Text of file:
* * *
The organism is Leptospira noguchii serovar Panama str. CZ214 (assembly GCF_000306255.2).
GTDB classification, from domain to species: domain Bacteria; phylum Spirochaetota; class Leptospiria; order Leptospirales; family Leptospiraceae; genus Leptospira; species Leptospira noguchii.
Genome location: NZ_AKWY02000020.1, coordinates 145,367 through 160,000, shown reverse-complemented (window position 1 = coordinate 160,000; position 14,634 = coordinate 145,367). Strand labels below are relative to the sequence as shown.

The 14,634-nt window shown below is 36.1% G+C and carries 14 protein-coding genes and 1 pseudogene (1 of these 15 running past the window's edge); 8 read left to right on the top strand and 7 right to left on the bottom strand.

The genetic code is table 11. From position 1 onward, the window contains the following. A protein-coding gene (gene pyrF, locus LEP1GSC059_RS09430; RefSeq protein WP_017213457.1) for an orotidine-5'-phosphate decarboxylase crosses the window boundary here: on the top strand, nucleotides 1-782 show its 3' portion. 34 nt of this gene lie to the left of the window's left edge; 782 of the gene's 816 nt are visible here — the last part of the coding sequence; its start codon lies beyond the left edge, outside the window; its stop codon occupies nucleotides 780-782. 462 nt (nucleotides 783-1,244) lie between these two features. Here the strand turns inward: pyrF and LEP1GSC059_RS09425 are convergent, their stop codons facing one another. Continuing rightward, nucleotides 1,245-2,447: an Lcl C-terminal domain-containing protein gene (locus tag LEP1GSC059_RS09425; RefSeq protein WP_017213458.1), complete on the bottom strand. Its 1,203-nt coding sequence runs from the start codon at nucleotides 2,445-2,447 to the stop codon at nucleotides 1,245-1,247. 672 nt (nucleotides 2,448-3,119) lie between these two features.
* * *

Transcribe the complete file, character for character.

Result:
The organism is Leptospira noguchii serovar Panama str. CZ214 (assembly GCF_000306255.2).
GTDB classification, from domain to species: domain Bacteria; phylum Spirochaetota; class Leptospiria; order Leptospirales; family Leptospiraceae; genus Leptospira; species Leptospira noguchii.
Genome location: NZ_AKWY02000020.1, coordinates 145,367 through 160,000, shown reverse-complemented (window position 1 = coordinate 160,000; position 14,634 = coordinate 145,367). Strand labels below are relative to the sequence as shown.

The 14,634-nt window shown below is 36.1% G+C and carries 14 protein-coding genes and 1 pseudogene (1 of these 15 running past the window's edge); 8 read left to right on the top strand and 7 right to left on the bottom strand.

The genetic code is table 11. From position 1 onward, the window contains the following. A protein-coding gene (gene pyrF, locus LEP1GSC059_RS09430; RefSeq protein WP_017213457.1) for an orotidine-5'-phosphate decarboxylase crosses the window boundary here: on the top strand, nucleotides 1-782 show its 3' portion. 34 nt of this gene lie to the left of the window's left edge; 782 of the gene's 816 nt are visible here — the last part of the coding sequence; its start codon lies beyond the left edge, outside the window; its stop codon occupies nucleotides 780-782. 462 nt (nucleotides 783-1,244) lie between these two features. Here the strand turns inward: pyrF and LEP1GSC059_RS09425 are convergent, their stop codons facing one another. Continuing rightward, nucleotides 1,245-2,447: an Lcl C-terminal domain-containing protein gene (locus tag LEP1GSC059_RS09425; RefSeq protein WP_017213458.1), complete on the bottom strand. Its 1,203-nt coding sequence runs from the start codon at nucleotides 2,445-2,447 to the stop codon at nucleotides 1,245-1,247. 672 nt (nucleotides 2,448-3,119) lie between these two features.